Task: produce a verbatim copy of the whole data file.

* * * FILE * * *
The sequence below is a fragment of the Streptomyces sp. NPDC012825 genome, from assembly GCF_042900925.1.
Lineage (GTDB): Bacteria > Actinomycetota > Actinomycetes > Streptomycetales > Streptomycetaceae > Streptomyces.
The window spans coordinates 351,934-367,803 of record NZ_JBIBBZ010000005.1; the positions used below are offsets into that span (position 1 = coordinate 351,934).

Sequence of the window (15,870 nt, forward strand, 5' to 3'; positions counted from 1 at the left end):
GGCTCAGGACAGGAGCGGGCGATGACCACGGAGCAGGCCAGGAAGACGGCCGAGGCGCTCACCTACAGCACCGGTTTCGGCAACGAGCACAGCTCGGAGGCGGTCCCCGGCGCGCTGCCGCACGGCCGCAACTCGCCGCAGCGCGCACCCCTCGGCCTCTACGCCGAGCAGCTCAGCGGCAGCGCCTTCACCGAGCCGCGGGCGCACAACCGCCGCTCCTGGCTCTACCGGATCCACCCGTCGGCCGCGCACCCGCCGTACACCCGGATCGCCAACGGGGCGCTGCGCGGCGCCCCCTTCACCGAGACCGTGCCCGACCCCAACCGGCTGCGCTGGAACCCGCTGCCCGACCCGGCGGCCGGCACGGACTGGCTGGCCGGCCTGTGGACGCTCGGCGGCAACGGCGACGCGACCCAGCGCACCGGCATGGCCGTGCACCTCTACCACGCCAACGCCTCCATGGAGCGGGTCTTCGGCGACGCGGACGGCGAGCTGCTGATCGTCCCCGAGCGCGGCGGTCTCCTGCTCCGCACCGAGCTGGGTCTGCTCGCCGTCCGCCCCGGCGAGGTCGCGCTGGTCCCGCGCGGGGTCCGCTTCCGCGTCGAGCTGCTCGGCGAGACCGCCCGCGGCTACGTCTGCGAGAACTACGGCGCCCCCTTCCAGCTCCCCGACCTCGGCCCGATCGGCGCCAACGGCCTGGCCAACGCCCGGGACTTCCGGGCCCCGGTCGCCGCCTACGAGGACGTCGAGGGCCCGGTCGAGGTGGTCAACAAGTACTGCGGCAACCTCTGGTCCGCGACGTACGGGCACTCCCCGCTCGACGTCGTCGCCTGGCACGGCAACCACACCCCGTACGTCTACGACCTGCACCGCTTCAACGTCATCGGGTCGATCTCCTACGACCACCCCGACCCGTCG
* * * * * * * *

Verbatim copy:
The sequence below is a fragment of the Streptomyces sp. NPDC012825 genome, from assembly GCF_042900925.1.
Lineage (GTDB): Bacteria > Actinomycetota > Actinomycetes > Streptomycetales > Streptomycetaceae > Streptomyces.
The window spans coordinates 351,934-367,803 of record NZ_JBIBBZ010000005.1; the positions used below are offsets into that span (position 1 = coordinate 351,934).

Sequence of the window (15,870 nt, forward strand, 5' to 3'; positions counted from 1 at the left end):
GGCTCAGGACAGGAGCGGGCGATGACCACGGAGCAGGCCAGGAAGACGGCCGAGGCGCTCACCTACAGCACCGGTTTCGGCAACGAGCACAGCTCGGAGGCGGTCCCCGGCGCGCTGCCGCACGGCCGCAACTCGCCGCAGCGCGCACCCCTCGGCCTCTACGCCGAGCAGCTCAGCGGCAGCGCCTTCACCGAGCCGCGGGCGCACAACCGCCGCTCCTGGCTCTACCGGATCCACCCGTCGGCCGCGCACCCGCCGTACACCCGGATCGCCAACGGGGCGCTGCGCGGCGCCCCCTTCACCGAGACCGTGCCCGACCCCAACCGGCTGCGCTGGAACCCGCTGCCCGACCCGGCGGCCGGCACGGACTGGCTGGCCGGCCTGTGGACGCTCGGCGGCAACGGCGACGCGACCCAGCGCACCGGCATGGCCGTGCACCTCTACCACGCCAACGCCTCCATGGAGCGGGTCTTCGGCGACGCGGACGGCGAGCTGCTGATCGTCCCCGAGCGCGGCGGTCTCCTGCTCCGCACCGAGCTGGGTCTGCTCGCCGTCCGCCCCGGCGAGGTCGCGCTGGTCCCGCGCGGGGTCCGCTTCCGCGTCGAGCTGCTCGGCGAGACCGCCCGCGGCTACGTCTGCGAGAACTACGGCGCCCCCTTCCAGCTCCCCGACCTCGGCCCGATCGGCGCCAACGGCCTGGCCAACGCCCGGGACTTCCGGGCCCCGGTCGCCGCCTACGAGGACGTCGAGGGCCCGGTCGAGGTGGTCAACAAGTACTGCGGCAACCTCTGGTCCGCGACGTACGGGCACTCCCCGCTCGACGTCGTCGCCTGGCACGGCAACCACACCCCGTACGTCTACGACCTGCACCGCTTCAACGTCATCGGGTCGATCTCCTACGACCACCCCGACCCGTCG